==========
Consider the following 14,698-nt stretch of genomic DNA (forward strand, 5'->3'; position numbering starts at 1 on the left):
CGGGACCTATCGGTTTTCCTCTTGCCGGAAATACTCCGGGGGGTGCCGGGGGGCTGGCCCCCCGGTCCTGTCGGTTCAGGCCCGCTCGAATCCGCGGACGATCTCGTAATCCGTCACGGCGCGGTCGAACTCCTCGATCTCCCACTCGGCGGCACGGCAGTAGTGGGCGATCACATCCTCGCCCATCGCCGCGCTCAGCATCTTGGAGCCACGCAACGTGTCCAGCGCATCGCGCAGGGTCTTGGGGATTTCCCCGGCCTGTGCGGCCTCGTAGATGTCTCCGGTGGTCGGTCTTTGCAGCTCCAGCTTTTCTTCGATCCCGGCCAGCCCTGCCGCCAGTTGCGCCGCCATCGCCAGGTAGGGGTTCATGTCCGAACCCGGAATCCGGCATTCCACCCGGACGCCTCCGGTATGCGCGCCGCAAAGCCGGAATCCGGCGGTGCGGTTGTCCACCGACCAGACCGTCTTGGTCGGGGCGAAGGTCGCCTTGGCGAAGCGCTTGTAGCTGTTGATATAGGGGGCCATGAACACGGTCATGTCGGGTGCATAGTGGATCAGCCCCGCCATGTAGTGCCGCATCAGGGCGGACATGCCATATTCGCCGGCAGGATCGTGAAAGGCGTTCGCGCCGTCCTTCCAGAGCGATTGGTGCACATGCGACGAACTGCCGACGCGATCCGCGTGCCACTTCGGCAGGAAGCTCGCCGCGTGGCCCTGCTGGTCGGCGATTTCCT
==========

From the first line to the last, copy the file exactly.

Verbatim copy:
Consider the following 14,698-nt stretch of genomic DNA (forward strand, 5'->3'; position numbering starts at 1 on the left):
CGGGACCTATCGGTTTTCCTCTTGCCGGAAATACTCCGGGGGGTGCCGGGGGGCTGGCCCCCCGGTCCTGTCGGTTCAGGCCCGCTCGAATCCGCGGACGATCTCGTAATCCGTCACGGCGCGGTCGAACTCCTCGATCTCCCACTCGGCGGCACGGCAGTAGTGGGCGATCACATCCTCGCCCATCGCCGCGCTCAGCATCTTGGAGCCACGCAACGTGTCCAGCGCATCGCGCAGGGTCTTGGGGATTTCCCCGGCCTGTGCGGCCTCGTAGATGTCTCCGGTGGTCGGTCTTTGCAGCTCCAGCTTTTCTTCGATCCCGGCCAGCCCTGCCGCCAGTTGCGCCGCCATCGCCAGGTAGGGGTTCATGTCCGAACCCGGAATCCGGCATTCCACCCGGACGCCTCCGGTATGCGCGCCGCAAAGCCGGAATCCGGCGGTGCGGTTGTCCACCGACCAGACCGTCTTGGTCGGGGCGAAGGTCGCCTTGGCGAAGCGCTTGTAGCTGTTGATATAGGGGGCCATGAACACGGTCATGTCGGGTGCATAGTGGATCAGCCCCGCCATGTAGTGCCGCATCAGGGCGGACATGCCATATTCGCCGGCAGGATCGTGAAAGGCGTTCGCGCCGTCCTTCCAGAGCGATTGGTGCACATGCGACGAACTGCCGACGCGATCCGCGTGCCACTTCGGCAGGAAGCTCGCCGCGTGGCCCTGCTGGTCGGCGATTTCCT